"What is THAT?" my husband, Justin, asked me one evening as I sat down on the couch. I had a large plastic cup filled with a thick, green liquid and I proceeded to slurp on it.
Long story short, I was drinking a green smoothie. In an effort to get some greens into my daily diet, and because I had grown sick of eating salads, I started incorporating spinach into a daily smoothie. Blended with low glycemic fruits and adding things like almond or coconut milks, almond butter, shredded coconut, unsweetened cocoa, protein powder or avocado makes for quite a tasty, nutritious drink. Yes, I have become one of "those" people.
"It's a green smoothie," I answered my husband.
He looked at me like I'd told him I ran used cat litter through the blender and served it over strawberries.
"That's gross," he stated, almost sounding like a kid who didn't want to eat his Brussels sprouts.
"You can't even taste the spinach," I told him. That's no lie. You really can't taste the spinach. Honest.
"Blah!" he replied.
I smirked and continued to drink. Justin is not a fan of some parts of my diet. In fact, he tells me I eat like a caveman (or cavewoman, I guess). "Are you going to make brontosaurus burgers for dinner?" he wondered aloud once.
No, I'm not eating dinosaurs. I eat lean meat, and I've cut way back on grains, carbs and dairy. I guess you could say that my diet is an adaptation of the paleolithic diet (or paleo diet), but I'm definitely not totally paleo. I just use the diet as guidelines for eating healthy and for eating the things that make me feel good. For example, after I cut carbs and grains, I realized that, when I actually ate them again, I felt awful. By not eating those things, my stomach issues pretty much vanished, so I don't see much reason to go back to that way of eating. As far as my diet goes, it's more accurate to say that I'm a "JERF" - I "just eat real food." That means I eat lean, organic meats, fresh fruits and veggies, and avoid as best as I can anything that comes in a box or can. That doesn't mean I don't eat brown rice or black beans or even bread and pasta on occasion, but I can count those instances on one hand.
As a result of my new eating habits and the addition of some weight training combined with my cardio work, I've lost a few pounds, but most notably, I've lost inches. Clothes fit better and I feel much better than I did six months ago.
So the fact that Justin likes to repeatedly announce that "I made him fat" has absolutely no merit.
"How am I making you fat?" I asked.
"You're feeding me," he replied. "I was doing just fine fitting in my clothes until you came along."
"If that's the case, then why is my stomach going in and yours is going out?" I pointed out.
"Your fault," he grumbled.
The statement that I'm making Justin fat is wrong for so many reasons. First of all, the man does not eat. Seriously, most men I know are garbage compactors when it comes to food. I don't know where they put it all. Justin, on the other hand, is the opposite. I could out eat him any hour of the day, any day of the week. He's certainly not getting fat because I'm feeding him breakfast, lunch and dinner. I make dinner. He's on his own the other two meals of the day, which means he usually doesn't eat.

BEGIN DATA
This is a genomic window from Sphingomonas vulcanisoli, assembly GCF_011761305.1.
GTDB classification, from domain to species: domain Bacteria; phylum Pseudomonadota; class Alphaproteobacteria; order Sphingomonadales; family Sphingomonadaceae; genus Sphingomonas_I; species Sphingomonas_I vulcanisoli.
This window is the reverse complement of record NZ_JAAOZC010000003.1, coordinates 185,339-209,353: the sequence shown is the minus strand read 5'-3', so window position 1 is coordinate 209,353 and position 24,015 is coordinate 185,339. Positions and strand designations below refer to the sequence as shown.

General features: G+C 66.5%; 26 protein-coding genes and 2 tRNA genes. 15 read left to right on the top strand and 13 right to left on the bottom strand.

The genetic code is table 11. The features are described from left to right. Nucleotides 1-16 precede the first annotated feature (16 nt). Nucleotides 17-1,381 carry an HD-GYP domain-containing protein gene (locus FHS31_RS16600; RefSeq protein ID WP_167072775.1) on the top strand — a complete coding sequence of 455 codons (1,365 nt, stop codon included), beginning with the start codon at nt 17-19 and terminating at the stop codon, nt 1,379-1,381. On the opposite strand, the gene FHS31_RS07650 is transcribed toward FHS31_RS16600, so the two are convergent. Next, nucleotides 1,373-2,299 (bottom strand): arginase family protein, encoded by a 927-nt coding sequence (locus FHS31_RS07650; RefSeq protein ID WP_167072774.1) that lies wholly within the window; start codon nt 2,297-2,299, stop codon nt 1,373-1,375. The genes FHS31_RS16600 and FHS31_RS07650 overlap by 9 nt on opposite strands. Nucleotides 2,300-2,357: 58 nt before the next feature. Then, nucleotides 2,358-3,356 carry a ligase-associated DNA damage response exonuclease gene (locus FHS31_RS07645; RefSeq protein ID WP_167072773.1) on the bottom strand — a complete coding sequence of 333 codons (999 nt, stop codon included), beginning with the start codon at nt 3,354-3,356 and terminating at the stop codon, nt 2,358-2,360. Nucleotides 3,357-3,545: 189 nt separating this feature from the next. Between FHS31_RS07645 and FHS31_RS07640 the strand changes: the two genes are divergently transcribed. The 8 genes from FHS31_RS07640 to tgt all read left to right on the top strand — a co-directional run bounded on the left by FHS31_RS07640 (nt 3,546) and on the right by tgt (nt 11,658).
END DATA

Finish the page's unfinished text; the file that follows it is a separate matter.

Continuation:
Second, despite what he says, we do not eat the same things. Yes, he eats the healthy dinners I prepare. It's later in the evening, however, when he breaks out his Kroger-brand Chip Mate chocolate candy cookies. He makes short work of these. I buy at least two to three packages of these cookies every week at the store. The funny thing is, he even eats these things while he's half asleep. He dozes on the couch, wakes up, reaches for a cookie, eats it and then goes back to sleep. He's fallen asleep on the couch and when I go wake him up in the middle of the night so he could come to bed, he's usually lying beneath a pile of cookie crumbs. In the morning, he's singing a pathetic "My belly hurts" swan song. Yes, it surely must be my fault his stomach is expanding.
Third, and most importantly, I've emphasized that he's not in college anymore. "You're over 30 now," I said. "Your body is not going to react to those cookies the same way it did when you were 22."
One evening, Justin was helping me take my measurements after I completed a three-month weight lifting program. Curious, he took the tape measure and wrapped it around his waist. When he looked down and I confirmed the number, I thought he was going to faint. Do you know how characters in cartoons, when they see something unbelievable, their eyes pop out of their heads, sort of like they're on springs? Well, that's how Justin reacted. He gasped. "32 and a half!! I've always been 31!"
By no means is Justin "fat." He's a six foot tall rail. Honestly, adding a little meat wouldn't hurt. In fact, when I met him, he told me his mom wanted him to eat ice cream so he would gain weight. If he hadn't told me that his current waist measurement was bigger than before, I really would have not known.
"No wonder all my size 32 pants are tight!" he exclaimed, looking and sounding panicked.
In an attempt to get back into "high school" shape, Justin purchased some workout videos. No insanity workouts here - these are actually workouts for normal people. I'm really not sure how long he'll stick with these (as I've really yet to see him start), but I'd like to think he'd give it an honest try. He claims he's got pants from high school he can still wear. Great.
If he could commit to bicep curls with weights the way he's committed to bicep curls with cookies, I think he'll be in pretty good shape. At least, he'll hopefully be in better shape than those pants from high school.